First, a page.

Caroline Maria Hewins

1846 - 1926



Caroline Maria Hewins
Born on October, 10, 1846, Caroline Maria Hewins was one of the pioneers of library work with children.  After writing a report on the Boston Athenaeum, she arranged to work there from 1866 to 1867 before a brief stint as a teacher.  She returned to library work in 1875 when the Young Men's Institute of Hartford, Connecticut (a private subscription library) needed a librarian.  She immediately turned her attention to improving the children's collection.  She soon began giving book talks, telling stories to children, and compiling booklists.  After a number of name changes the Institute became the Hartford Public Library in 1893.   Then in 1904 she was finally able to convince the library's trustees to open a separate room in the library for children.  She was also very active in the American Library Association.  She served as an ALA councilor in 1885 to 1888 and again in 1893 to 1902.  She served as vice-president of ALA in 1891.  She was one of the eight women who attended the Children's Librarians Club meeting in 1900 (the Club would eventually become the Children's Section of ALA).  She died on November 4, 1926 in Hartford, Connecticut.  

Photograph from Connecticut Women's Hall of Fame.

  • Received an Honorary Master's Degree, Trinity College of Hartford, 1911
  • The Caroline M. Hewins Lectureship was established in her memory by Frederic G. Melcher, 1946
Selected Works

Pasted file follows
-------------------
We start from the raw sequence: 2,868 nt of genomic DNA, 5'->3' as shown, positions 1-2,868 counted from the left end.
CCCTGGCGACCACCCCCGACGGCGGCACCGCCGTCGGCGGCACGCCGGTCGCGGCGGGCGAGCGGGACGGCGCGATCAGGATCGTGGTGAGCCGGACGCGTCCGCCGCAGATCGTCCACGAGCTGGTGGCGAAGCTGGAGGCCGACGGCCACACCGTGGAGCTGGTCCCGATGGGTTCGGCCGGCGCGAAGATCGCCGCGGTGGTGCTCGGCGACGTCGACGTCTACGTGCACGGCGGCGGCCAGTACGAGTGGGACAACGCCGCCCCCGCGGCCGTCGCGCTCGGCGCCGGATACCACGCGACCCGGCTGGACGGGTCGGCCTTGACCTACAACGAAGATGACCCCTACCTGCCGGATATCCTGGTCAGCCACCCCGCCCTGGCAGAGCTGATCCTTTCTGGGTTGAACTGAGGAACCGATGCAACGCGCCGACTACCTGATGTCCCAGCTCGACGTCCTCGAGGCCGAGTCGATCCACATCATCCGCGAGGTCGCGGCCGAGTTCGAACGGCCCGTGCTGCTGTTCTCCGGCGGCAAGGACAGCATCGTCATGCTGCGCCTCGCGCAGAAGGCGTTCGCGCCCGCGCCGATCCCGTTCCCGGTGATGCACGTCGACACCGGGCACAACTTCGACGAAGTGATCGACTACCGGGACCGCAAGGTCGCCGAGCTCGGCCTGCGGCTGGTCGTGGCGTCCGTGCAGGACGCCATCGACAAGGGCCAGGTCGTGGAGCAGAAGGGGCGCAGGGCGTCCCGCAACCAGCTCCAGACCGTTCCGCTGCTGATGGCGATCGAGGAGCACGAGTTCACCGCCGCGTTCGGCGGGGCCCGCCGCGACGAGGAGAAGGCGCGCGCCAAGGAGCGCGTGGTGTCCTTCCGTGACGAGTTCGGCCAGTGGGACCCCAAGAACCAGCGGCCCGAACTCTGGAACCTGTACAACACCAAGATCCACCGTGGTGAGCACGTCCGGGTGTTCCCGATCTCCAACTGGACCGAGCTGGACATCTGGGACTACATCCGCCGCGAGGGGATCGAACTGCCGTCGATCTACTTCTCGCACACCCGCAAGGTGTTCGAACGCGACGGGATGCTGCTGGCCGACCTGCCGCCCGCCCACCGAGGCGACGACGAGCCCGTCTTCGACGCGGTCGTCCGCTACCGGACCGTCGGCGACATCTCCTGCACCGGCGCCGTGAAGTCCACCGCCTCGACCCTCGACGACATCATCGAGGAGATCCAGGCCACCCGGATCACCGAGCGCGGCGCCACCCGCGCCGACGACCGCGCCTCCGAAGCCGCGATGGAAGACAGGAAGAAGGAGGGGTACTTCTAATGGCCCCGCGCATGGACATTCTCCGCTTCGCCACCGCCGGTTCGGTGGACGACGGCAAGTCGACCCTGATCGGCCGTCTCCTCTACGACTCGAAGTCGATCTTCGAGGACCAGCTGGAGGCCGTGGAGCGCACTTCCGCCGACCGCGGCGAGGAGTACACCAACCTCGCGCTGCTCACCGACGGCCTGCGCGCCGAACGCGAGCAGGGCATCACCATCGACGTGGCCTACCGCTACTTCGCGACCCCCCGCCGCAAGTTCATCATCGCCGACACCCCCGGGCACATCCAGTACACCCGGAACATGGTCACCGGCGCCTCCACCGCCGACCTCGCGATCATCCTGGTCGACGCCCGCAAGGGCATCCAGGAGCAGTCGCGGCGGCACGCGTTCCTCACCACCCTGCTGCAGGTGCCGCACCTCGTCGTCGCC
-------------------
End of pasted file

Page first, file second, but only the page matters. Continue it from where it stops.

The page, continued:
• Books for the Young: A Guide for Parents and Children, Leyboldt, 1883
  • A Traveler's Letters to Boys and Girls, Macmillan, 1923
  • A Mid-Century Child and Her Books, Macmillan, 1926
  • Bush, M. (1996, Spring). New England book women: Their increasing influence. Library Trends, 44 (4), 719-735.
  • Connecticut Women's Hall of Fame. Caroline Marie Hewins. Retrieved May 6, 2002, from
  • Gambee, B. L. (1978). Hewins, Caroline Maria. In B. S. Wynar (Ed.), Dictionary of American library biography (pp. 240-243). Littleton, CO: Libraries Unlimited.
  • Lundin, A. (1995). A delicate balance: Collection development and women's history. Collection Building, 14 (2), 42-46.
  • 100 of the most important leaders we had in the 20th century. (1999, December). American Libraries, 30 (11), 38-48.
  • Vandergrift, K.E. (1996, Spring). Female advocacy and harmonious voices: A history of public library services and publishing for children in the United States. Library Trends, 44 (4), 683-718.

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Last Modified: May 6, 2002